Meigs County accumulates nearly $3.7 million in delinquent property taxes
POMEROY — Properties recently sold at a Meigs County’s Sheriff’s Office sale generated nearly $60,000 in delinquent property taxes owed to the area school district, Meigs Local. But the funds represent just a fraction of the money that remains outstanding, said the district’s treasurer.
On Nov. 1, three properties belonging to HomeCreek Enterprises were sold at a sheriff’s sale to William Stewart, of Rutland, for $205,000. As a result, the county collected approximately $60,000 in delinquent property taxes, states a news release from County Prosecutor Colleen Williams.
“I am delighted by the results,” Williams said in the release. “Although I never enjoy having to foreclose on someone’s property, I look forward to seeing what the property will be used for in the future. Meigs Local Schools will definitely benefit from our actions.”
The new owner, who already owns Fox’s Pizza Den in Rutland, plans to lease out the buildings. He’s currently in negotiations with a few interested parties, he said.
The majority of the back taxes was owed to Meigs Local Schools. The district will officially receive those funds sometime next year.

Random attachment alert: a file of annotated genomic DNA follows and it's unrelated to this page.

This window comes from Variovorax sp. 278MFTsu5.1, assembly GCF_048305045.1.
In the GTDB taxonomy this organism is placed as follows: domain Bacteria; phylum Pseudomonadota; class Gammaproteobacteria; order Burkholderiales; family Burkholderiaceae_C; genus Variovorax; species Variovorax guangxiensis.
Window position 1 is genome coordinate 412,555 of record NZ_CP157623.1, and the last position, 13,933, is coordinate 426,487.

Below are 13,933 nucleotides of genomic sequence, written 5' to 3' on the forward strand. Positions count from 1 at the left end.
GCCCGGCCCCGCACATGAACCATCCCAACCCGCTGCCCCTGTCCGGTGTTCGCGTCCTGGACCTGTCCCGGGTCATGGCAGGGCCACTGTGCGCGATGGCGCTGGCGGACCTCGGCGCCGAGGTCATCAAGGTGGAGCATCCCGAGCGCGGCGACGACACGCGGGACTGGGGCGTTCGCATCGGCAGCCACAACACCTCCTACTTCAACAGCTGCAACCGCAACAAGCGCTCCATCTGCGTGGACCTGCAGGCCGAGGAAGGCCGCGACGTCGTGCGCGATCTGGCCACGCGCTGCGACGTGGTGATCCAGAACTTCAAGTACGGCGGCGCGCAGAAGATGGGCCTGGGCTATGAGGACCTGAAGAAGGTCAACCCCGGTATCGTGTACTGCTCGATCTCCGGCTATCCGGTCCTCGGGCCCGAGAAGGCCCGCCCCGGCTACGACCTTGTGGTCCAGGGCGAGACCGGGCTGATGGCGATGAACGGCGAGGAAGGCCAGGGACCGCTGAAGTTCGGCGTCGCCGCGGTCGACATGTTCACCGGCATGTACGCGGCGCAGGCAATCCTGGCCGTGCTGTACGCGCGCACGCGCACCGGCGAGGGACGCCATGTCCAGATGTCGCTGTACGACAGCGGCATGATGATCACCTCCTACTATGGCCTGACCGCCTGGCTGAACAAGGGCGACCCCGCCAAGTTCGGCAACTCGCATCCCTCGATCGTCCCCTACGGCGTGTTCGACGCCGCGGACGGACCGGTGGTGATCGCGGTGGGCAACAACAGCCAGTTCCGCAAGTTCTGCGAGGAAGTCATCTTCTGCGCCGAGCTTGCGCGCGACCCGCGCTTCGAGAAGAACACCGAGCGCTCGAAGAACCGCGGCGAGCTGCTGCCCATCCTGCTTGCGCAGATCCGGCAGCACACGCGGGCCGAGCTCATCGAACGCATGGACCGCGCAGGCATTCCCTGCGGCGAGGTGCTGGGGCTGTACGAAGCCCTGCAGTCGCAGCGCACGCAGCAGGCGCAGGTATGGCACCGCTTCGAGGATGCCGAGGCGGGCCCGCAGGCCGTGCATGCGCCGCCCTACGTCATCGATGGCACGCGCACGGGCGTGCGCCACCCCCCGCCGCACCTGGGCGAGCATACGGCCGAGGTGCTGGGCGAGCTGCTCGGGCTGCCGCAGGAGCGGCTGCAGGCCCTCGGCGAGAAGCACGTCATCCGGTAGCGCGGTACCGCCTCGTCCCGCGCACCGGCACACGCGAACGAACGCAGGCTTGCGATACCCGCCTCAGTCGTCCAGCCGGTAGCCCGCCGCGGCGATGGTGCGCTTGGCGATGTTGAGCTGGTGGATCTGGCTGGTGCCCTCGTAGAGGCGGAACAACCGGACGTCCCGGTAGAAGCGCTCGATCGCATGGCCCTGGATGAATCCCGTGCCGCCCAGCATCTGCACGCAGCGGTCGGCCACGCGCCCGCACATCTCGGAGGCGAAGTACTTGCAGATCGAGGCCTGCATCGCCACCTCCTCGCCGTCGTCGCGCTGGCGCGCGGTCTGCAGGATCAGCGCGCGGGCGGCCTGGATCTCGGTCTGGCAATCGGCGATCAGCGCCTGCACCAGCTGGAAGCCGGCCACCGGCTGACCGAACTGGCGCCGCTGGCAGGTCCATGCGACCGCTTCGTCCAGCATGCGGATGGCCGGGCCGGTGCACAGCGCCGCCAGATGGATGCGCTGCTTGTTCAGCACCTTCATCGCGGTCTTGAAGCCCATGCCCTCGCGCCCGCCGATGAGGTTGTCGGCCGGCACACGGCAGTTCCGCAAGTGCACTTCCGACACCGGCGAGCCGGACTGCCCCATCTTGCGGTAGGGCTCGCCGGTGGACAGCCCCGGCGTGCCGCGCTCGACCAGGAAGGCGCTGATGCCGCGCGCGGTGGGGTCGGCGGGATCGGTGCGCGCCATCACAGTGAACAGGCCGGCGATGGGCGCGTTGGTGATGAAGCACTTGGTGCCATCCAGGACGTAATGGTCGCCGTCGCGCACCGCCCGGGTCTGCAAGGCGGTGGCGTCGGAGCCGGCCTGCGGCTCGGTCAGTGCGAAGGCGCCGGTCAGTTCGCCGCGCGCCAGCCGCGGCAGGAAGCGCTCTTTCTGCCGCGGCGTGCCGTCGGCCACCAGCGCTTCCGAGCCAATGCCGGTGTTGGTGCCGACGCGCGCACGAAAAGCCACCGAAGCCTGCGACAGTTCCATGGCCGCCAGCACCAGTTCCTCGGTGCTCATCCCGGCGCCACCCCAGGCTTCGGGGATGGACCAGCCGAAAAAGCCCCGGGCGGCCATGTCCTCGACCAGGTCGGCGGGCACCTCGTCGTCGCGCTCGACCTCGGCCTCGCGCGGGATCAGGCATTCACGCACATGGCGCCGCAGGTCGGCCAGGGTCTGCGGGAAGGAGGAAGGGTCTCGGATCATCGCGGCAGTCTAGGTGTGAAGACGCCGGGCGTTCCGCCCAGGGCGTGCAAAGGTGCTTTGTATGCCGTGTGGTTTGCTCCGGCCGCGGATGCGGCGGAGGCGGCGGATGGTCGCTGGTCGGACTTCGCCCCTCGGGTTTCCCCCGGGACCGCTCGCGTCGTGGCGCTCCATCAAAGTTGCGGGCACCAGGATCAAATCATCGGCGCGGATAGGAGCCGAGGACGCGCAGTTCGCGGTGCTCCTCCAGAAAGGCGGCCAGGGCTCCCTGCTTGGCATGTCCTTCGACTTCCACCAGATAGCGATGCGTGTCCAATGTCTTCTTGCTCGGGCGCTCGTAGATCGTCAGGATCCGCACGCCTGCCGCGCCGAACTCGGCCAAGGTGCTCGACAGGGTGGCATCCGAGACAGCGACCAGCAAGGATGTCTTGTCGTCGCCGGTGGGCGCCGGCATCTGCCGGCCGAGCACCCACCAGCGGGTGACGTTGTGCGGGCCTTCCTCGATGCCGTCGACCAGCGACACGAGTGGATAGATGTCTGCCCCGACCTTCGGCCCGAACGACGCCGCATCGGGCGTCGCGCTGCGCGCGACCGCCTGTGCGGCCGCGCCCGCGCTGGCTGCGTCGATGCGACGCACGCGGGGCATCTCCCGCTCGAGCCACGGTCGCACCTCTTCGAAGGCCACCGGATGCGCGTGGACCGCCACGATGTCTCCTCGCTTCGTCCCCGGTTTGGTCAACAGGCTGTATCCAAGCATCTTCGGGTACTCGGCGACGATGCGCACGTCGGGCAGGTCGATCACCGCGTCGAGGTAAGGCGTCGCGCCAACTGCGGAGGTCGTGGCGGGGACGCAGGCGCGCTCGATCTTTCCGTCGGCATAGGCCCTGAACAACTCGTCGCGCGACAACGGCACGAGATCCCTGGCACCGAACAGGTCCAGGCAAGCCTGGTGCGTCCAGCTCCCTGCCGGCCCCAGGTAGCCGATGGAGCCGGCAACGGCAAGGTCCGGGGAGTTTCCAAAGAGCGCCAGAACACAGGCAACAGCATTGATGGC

Meigs Local Treasurer Mark Rhonemus said he is appreciative of the money but added it was only a tip of the iceberg.
“We have around $2 million in outstanding real estate taxes built up over the years,” Rhonemus said. “We’re not collecting anywhere near what’s billed each year.”
The $60,000 “will only help offset the taxes that are not being consistently collected.” He added the school district has “tried to provide the best possible education for our students with the reduced local financial resources we have received.”
The $1,998,188.53 owed to the school district, funds that have increased over the past four years, represents approximately 12 percent of the district's general fund annual budget, according to Rhonemus.
Countywide, Meigs is due $3,681,911.06 for 1,619 parcels, according to the certified delinquency list prepared by the county auditor.
County Prosecutor Colleen Williams could not be reached for comment prior to The Messenger's deadline.